Speaking out is key, but mind what is said
There is a time and a place for everything. In public meetings, there is a time for people to offer their comments on issues.
In newspapers, there is a place where journalists can put our thoughts down on paper and places where readers can share their views by writing us letters.
Social media has become a public free-for-all in certain senses. People say, post and do what they want there. (I have been a social media manager for over five years now. I have seen it all and then some.)
There are not many rules and laws that govern the Internet. Individuals can be whoever they want to be on the Internet because it is sometimes easier than showing their true colors in public.
We live in a critical society. It is tough to be who you are in the world today with many people telling you how you should be.
Fear of saying what is really on our minds is diminishing as people are taking full advantage of the First Amendment on social media.
At the same time, social media users tend to forget something that is very important: Look before you cross, and mind what you say before it is said.
A couple of months ago, a screenshot of an article headline and story I wrote was being shared on local Facebook pages.
While I was excited to see many people are reading our newspaper (thank you for that, by the way), I was surprised to see that the person’s comments about the story were in no way related to what was actually written in the story.
It made me realize how easily ideas are inferenced from a headline and how much people avoid reading into the “fine print.”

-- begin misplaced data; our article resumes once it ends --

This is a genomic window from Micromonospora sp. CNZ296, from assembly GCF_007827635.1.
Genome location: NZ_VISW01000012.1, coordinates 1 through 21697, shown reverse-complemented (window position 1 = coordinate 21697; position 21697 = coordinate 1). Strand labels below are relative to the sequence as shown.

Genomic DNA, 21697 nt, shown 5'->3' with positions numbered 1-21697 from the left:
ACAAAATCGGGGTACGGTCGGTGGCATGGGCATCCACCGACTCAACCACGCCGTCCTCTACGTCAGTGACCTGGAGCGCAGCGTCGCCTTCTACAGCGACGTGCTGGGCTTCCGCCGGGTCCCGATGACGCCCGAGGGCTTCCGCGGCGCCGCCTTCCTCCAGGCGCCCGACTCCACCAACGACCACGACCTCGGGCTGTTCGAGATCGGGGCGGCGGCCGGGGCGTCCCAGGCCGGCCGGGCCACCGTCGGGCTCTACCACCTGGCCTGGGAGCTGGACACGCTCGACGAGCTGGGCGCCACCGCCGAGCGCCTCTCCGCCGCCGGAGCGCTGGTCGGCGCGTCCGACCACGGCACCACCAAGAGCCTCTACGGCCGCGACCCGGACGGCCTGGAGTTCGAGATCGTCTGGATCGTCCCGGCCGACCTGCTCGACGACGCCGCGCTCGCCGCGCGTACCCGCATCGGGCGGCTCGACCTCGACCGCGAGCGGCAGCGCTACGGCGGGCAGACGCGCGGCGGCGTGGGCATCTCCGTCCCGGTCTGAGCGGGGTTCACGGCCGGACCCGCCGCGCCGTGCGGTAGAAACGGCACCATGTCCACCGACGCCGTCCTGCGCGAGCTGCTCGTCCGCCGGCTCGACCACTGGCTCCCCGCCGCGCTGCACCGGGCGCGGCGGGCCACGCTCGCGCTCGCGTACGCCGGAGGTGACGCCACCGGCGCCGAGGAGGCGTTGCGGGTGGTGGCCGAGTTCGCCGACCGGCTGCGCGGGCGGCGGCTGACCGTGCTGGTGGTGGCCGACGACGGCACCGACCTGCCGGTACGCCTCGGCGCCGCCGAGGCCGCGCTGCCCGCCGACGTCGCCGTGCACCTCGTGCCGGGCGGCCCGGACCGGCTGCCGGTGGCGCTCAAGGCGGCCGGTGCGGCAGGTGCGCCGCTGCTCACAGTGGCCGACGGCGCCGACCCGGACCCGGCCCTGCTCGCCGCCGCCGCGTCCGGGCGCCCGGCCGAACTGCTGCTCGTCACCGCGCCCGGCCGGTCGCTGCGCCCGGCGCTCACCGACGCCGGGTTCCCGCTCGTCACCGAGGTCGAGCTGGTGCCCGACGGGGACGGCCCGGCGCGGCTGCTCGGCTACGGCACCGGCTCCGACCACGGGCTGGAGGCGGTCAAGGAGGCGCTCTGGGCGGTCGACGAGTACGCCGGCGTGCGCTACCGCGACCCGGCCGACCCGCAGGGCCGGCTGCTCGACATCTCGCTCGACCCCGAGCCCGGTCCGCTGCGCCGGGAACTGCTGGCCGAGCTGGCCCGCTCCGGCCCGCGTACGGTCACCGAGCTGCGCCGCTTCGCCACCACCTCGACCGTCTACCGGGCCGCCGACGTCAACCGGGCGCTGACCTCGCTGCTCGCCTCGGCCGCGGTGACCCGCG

People type in a headline or status to spark debate and controversy. This doesn’t happen every time, but more often than not. It has become the norm as more celebrities and public figures inspire others to do the same.
Often overlooked, consequences do apply when the real world and the Internet meet. Boy, do they ever!
A little more than 10 years ago, people did not have to worry about protecting their personal reputation on the Internet. I have seen people lose jobs, friends and live through embarrassment caused by a social media post.
Video posts and going live on social media to “blast” or “call out” others is THE growing trend these days.
I saw a Facebook video recently of a woman repeating a racial slur to the woman who was recording her. The whole ordeal happened at Six Flags Fiesta Texas in San Antonio.
That is all that was posted, and who knows what really happened before the slurs and cussing came about?
The woman who recorded the video of the outburst was quoted in an article saying she was not trying to get paid or receive anything material out of the situation, nor did she wish the aggressor or her family any harm.
That was not the case judging by the comments made by others on the shared stories afterward.
This is where I wondered what she sought to accomplish by making that video public for the world to see.
How could it have been handled differently?
Doing what people feel is right changes from person to person.
I will acknowledge, though, if we did not have social media available, we would not have that first look of happenings in other places. We would not as easily be able to look out into the world and view its cultures.
It is becoming more apparent in this digital age that people are forgetting how to speak to one another.
Ranting on social media is thought to be the least-complicated avenue of solving problems, compared to handling the issue person to person.
We should be able to put down our phones, close the laptops and move to find a working solution.
Social media should not be the only place we can freely speak, solve issues and be proactive in society.
I realize not everyone comes out a winner. But, it is a step toward a more positive outcome people should be willing to take.